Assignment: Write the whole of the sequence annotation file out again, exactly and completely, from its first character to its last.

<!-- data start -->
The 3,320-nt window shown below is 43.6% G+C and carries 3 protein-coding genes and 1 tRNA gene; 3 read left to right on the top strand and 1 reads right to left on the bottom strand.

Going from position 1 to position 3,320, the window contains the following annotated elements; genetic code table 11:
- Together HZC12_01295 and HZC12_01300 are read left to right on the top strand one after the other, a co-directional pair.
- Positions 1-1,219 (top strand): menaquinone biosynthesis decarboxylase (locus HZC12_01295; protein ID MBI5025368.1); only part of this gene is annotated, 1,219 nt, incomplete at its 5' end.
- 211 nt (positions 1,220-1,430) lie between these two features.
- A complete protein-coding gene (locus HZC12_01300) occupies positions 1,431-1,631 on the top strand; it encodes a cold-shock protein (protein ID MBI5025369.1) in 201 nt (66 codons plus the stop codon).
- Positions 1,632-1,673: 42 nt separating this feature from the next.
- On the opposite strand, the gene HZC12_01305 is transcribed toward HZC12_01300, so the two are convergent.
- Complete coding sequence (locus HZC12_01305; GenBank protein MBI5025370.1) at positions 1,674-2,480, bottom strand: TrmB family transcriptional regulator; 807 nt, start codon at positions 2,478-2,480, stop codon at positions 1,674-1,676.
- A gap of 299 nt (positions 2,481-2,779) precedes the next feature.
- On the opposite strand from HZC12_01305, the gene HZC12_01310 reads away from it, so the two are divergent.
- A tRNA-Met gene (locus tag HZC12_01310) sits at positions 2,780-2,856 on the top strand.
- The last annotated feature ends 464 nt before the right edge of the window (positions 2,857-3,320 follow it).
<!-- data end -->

The 3,320-nt window shown below is 43.6% G+C and carries 3 protein-coding genes and 1 tRNA gene; 3 read left to right on the top strand and 1 reads right to left on the bottom strand.

Going from position 1 to position 3,320, the window contains the following annotated elements; genetic code table 11:
- Together HZC12_01295 and HZC12_01300 are read left to right on the top strand one after the other, a co-directional pair.
- Positions 1-1,219 (top strand): menaquinone biosynthesis decarboxylase (locus HZC12_01295; protein ID MBI5025368.1); only part of this gene is annotated, 1,219 nt, incomplete at its 5' end.
- 211 nt (positions 1,220-1,430) lie between these two features.
- A complete protein-coding gene (locus HZC12_01300) occupies positions 1,431-1,631 on the top strand; it encodes a cold-shock protein (protein ID MBI5025369.1) in 201 nt (66 codons plus the stop codon).
- Positions 1,632-1,673: 42 nt separating this feature from the next.
- On the opposite strand, the gene HZC12_01305 is transcribed toward HZC12_01300, so the two are convergent.
- Complete coding sequence (locus HZC12_01305; GenBank protein MBI5025370.1) at positions 1,674-2,480, bottom strand: TrmB family transcriptional regulator; 807 nt, start codon at positions 2,478-2,480, stop codon at positions 1,674-1,676.
- A gap of 299 nt (positions 2,481-2,779) precedes the next feature.
- On the opposite strand from HZC12_01305, the gene HZC12_01310 reads away from it, so the two are divergent.
- A tRNA-Met gene (locus tag HZC12_01310) sits at positions 2,780-2,856 on the top strand.
- The last annotated feature ends 464 nt before the right edge of the window (positions 2,857-3,320 follow it).